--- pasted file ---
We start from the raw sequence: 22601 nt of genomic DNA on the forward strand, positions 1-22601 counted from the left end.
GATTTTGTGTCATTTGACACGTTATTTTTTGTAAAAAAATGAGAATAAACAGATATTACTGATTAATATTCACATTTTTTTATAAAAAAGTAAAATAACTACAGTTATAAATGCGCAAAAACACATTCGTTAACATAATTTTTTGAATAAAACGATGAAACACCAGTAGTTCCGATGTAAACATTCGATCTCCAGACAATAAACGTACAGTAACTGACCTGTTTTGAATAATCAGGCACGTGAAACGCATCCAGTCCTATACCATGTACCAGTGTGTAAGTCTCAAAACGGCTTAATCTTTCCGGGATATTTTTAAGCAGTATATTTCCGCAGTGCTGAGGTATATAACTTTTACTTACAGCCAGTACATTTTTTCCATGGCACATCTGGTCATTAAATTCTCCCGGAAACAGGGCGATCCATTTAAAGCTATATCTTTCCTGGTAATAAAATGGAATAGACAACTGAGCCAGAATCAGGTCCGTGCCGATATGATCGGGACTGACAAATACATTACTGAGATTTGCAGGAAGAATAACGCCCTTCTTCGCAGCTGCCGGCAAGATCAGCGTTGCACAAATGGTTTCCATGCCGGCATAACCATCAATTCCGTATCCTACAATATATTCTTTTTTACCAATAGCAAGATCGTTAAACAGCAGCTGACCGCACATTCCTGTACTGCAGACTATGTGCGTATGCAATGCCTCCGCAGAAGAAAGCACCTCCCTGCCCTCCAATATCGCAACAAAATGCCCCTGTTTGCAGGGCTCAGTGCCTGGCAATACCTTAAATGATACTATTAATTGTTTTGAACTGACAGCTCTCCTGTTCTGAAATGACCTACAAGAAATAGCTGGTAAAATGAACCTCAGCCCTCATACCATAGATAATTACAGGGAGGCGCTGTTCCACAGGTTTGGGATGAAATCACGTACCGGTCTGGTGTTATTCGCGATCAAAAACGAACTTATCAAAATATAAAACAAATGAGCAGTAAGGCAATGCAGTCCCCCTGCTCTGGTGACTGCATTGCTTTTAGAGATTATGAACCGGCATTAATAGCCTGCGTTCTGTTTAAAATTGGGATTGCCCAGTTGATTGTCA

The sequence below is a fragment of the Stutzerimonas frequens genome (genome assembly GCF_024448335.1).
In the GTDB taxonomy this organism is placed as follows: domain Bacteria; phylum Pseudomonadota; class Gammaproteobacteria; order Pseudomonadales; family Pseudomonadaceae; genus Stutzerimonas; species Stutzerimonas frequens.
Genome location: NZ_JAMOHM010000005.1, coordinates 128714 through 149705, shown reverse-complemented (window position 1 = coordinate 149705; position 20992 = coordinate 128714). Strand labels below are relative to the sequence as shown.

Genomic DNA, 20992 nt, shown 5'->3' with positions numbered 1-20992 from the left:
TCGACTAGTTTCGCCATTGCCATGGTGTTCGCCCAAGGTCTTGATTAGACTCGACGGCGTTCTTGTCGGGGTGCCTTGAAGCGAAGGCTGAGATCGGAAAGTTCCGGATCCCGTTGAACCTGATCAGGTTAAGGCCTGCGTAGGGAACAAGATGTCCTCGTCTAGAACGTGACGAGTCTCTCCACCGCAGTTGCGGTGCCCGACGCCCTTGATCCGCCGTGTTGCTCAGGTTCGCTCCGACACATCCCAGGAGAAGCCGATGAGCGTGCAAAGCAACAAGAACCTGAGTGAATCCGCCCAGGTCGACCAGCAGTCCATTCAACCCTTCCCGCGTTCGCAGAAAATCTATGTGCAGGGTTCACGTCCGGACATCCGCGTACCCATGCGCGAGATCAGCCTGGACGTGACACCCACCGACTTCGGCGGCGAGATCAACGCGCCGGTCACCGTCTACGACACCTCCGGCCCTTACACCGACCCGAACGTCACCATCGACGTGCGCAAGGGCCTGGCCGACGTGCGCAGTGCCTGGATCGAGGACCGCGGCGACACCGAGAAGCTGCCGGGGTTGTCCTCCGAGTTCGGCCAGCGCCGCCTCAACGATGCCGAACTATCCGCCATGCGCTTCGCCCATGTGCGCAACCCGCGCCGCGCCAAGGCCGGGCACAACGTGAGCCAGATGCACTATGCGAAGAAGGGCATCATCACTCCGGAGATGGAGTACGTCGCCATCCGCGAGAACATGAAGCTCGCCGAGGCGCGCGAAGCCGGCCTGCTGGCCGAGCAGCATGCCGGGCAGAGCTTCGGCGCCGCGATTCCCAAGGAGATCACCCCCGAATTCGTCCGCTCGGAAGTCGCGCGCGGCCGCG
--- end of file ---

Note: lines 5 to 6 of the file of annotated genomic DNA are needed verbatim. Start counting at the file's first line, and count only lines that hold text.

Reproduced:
Genome location: NZ_JAMOHM010000005.1, coordinates 128714 through 149705, shown reverse-complemented (window position 1 = coordinate 149705; position 20992 = coordinate 128714). Strand labels below are relative to the sequence as shown.

Genomic DNA, 20992 nt, shown 5'->3' with positions numbered 1-20992 from the left: